Fundamental change is afoot in the energy sector, with two-thirds of all existing power stations across the UK expected to close by 2030 as aging coal, nuclear and gas fired plants are retired.
Accordingly, the UK’s mission to deliver secure, affordable and sustainable energy for future generations is in full swing, and energy minister Amber Rudd earlier this year provided a clear articulation of how the government would like to achieve those objectives: namely, a ‘course correction’ to a smart, low-carbon, consumer-led and competition-focused energy system that has energy security as its heart.
The opportunity for consumers to benefit from this mission is huge. The National Infrastructure Commission believes that removing barriers to smart power innovation (especially storage, demand flexibility and interconnection) could save a massive £8bn from consumer bills per year by 2030, while also helping the UK meet its 2050 carbon targets and securing the UK’s energy supply for generations to come.
Signs of the energy transition away from traditional models of centralised energy generation and towards cleaner, more efficient distributed supply and management are everywhere. For example, just a few days ago Britain generated no electricity from coal for what is believed to be the first time since the 19th century.
Financial flows are also shifting as savvy investors are moving away from the old world of fossil fuel assets. Indeed, investors who have dumped holdings in fossil fuel companies have outperformed those that remain invested in coal, oil and gas over the past five years according to the world’s leading stock market index company, MSCI. As such, many high profile investors are recognising the opportunity and moving towards diversified cleantech portfolios with huge financial pledges. One of the most notable being Microsoft co-founder Bill Gates’ launch of a multi-billion-dollar clean energy research and development initiative on the opening day of the U.N. climate change summit in Paris.
The energy transition will break up the old monopolies of the past and allow homeowners to reap the rewards through self-generation, storage, trading, Smart Homes and new types of charging that incentivises more sustainable consumption.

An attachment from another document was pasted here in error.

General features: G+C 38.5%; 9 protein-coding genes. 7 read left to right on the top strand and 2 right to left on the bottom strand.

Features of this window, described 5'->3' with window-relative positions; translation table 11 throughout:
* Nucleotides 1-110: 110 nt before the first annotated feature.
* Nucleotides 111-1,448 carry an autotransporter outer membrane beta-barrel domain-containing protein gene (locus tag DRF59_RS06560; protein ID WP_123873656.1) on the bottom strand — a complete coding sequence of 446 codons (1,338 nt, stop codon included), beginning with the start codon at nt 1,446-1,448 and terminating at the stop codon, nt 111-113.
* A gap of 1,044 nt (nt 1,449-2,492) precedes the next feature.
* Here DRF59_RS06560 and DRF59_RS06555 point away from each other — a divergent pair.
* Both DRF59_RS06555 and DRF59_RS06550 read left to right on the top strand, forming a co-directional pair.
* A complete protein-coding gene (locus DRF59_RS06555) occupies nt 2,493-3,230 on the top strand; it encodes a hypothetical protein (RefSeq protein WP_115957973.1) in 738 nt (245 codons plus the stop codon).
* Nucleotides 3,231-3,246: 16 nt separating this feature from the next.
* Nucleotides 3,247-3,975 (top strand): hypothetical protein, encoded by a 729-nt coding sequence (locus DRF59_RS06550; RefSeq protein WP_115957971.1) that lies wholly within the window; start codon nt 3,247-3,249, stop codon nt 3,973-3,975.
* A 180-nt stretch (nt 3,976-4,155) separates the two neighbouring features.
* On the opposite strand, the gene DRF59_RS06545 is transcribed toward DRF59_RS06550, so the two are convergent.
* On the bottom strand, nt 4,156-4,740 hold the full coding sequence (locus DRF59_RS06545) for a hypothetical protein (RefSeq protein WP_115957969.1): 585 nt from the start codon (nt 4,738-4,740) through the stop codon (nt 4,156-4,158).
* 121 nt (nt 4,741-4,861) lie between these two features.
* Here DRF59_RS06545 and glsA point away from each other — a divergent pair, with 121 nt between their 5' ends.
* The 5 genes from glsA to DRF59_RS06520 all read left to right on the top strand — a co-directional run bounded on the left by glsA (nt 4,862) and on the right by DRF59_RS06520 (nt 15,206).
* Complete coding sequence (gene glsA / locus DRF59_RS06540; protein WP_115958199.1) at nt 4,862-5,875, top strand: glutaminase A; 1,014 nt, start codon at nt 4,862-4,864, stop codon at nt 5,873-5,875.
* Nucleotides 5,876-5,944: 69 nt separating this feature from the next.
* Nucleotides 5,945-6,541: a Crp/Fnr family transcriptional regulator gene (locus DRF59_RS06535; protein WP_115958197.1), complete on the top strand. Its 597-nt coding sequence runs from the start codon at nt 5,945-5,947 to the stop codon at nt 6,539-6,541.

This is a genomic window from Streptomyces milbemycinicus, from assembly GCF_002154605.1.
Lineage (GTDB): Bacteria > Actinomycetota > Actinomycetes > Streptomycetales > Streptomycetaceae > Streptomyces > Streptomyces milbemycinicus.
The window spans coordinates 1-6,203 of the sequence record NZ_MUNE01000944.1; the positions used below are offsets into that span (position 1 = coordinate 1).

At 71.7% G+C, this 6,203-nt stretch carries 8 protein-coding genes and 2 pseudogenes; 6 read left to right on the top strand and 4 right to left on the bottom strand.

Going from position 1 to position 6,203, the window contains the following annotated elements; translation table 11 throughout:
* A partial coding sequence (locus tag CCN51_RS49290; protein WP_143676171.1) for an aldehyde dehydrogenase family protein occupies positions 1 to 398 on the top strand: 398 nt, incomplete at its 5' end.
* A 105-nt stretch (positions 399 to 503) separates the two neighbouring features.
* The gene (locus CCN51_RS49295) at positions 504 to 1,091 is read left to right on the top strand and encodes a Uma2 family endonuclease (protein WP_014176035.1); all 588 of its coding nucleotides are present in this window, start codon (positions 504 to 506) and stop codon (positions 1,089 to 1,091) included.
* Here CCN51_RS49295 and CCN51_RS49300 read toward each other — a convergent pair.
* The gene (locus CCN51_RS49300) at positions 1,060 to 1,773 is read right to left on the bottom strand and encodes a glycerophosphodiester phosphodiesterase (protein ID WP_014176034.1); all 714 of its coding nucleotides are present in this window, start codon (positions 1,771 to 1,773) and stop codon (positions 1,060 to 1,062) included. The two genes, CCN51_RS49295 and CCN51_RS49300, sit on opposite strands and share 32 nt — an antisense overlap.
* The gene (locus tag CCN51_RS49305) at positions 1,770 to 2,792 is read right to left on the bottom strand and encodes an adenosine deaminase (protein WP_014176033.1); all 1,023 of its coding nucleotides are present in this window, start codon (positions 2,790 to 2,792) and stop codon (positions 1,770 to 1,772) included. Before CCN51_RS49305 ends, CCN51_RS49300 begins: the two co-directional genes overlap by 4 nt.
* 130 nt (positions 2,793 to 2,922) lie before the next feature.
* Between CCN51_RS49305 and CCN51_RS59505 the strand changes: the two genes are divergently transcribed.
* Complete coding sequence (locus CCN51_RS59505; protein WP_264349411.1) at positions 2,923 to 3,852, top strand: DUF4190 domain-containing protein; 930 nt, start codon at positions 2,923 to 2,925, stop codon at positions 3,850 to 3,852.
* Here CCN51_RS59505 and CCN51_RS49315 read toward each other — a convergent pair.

There has been an upsurge of interest from private individuals looking to invest in new cleantech start-ups which, like Powervault, are looking to commercialise their businesses via crowdfunding platforms. Investing through crowdfunding represents an added route for individuals across the country to benefit from the energy transition. A number of factors have converged in recent months to make the home energy storage market, in which my own company, Powervault, is a leading UK player, a particularly compelling crowdfunding investment proposition.
With around as many as one million homes having roof-top solar installed across Britain, there is a ready-made market for domestic-scale storage in the UK. Retail price forecasts suggest bills will continue to rise in line with a decade-long trend (electricity prices rose 41 per cent between 2007 and 2013 alone). The gap between peak and off-peak prices will widen while the price of batteries is falling rapidly (the cost of Lithium-ion batteries has already halved in a year and, according to Deutsche Bank, is likely to fall by 20 per cent-30 per cent a year up to 2020). Domestic solutions will also be the perfect partner to forthcoming smart electricity tariffs in providing consumers with the opportunity to store cheap, off-peak power and slash their energy bills.
Accordingly, demand for Powervault’s home energy storage system, which stores free renewable energy from solar panels during the day and releases it in the evening when household energy demand peaks, is growing by the month. Powervault’s first fundraising campaign broke a world record in 2014 raising £150,000 of seed funding in just eight hours. Last year we raised a further £750,000 in three and a half days, and today we are already more than 125 per cent of the way into our third raise, having secured more than £950,000 against our original target of £750,000.
Excitingly, the appetite for investing in companies such as Powervault represents a broader socioeconomic shift towards empowered consumers who are ready to take back control of their energy production and consumption. The technology is proven and the government is showing its support. Crowdfunding provides the crucial platform for individuals to align their interests by both investing in and prospering from the energy transition.